History of policing
In 1829 Sir Richard Mayne wrote:
"The primary object of an efficient police is the prevention of crime: the next that of detection and punishment of offenders if crime is committed. To these ends all the efforts of police must be directed. The protection of life and property, the preservation of public tranquillity, and the absence of crime, will alone prove whether those efforts have been successful and whether the objects for which the police were appointed have been attained."
In attaining these objects, much depends on the approval and co-operation of the public, and these have always been determined by the degree of esteem and respect in which the police are held. One of the key principles of modern policing in Britain is that the police seek to work with the community and as part of the community.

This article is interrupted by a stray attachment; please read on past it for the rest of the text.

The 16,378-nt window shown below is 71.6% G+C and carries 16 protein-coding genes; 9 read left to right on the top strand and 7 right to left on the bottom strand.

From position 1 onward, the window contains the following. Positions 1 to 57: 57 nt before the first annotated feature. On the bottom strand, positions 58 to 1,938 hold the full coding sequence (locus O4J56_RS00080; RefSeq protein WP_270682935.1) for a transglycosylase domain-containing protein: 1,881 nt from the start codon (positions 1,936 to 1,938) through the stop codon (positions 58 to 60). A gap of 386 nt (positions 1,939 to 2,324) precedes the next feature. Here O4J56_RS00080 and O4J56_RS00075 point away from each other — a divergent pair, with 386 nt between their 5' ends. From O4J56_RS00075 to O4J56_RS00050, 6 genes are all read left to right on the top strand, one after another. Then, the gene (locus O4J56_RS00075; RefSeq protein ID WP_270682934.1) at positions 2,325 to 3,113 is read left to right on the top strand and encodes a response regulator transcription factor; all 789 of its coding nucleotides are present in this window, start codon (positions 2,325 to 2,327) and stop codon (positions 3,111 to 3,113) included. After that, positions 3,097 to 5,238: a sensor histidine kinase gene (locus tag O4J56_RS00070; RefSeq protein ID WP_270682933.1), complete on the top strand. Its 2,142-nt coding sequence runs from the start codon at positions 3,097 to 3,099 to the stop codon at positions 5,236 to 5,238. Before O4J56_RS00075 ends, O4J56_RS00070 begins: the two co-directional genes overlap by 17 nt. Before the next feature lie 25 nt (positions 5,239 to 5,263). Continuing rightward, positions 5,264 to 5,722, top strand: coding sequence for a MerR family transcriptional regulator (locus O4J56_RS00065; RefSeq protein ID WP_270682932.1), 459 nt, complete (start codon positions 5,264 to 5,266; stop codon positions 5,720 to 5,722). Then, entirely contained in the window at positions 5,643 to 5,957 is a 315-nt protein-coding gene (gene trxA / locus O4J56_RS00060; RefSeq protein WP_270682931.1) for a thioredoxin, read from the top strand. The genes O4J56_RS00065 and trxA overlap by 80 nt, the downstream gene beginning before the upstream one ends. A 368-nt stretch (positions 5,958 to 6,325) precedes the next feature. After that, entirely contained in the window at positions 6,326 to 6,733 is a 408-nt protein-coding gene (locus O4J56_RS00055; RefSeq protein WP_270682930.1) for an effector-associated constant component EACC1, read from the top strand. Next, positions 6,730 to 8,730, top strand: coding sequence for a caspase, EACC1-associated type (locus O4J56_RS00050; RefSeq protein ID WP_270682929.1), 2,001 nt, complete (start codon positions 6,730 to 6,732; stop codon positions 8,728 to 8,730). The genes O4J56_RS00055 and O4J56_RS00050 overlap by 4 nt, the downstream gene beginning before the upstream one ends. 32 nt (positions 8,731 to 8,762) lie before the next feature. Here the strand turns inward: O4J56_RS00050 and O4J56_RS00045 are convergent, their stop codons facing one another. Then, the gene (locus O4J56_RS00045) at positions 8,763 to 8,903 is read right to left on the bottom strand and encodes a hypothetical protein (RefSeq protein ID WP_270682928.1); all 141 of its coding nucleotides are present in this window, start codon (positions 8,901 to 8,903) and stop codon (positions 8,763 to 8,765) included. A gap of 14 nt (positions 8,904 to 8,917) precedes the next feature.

The Metropolitan Police how it all began
The primary object of an efficient police is the prevention of crime: the next that of detection and punishment of offenders if crime is committed. To these ends all the efforts of police must be directed.
Origins of the name "Old Bill"
Historical organisation of the Met
The Metropolitan Police Act 1829 defined the original Metropolitan Police District as an area of about seven miles radius from Charing Cross. Within the next year seventeen police divisions were set up.
Women in the Police
Margaret Damer Dawson, an anti-white slavery campaigner, and Nina Boyle, a militant suffragette journalist founded the Women Police Service in 1914.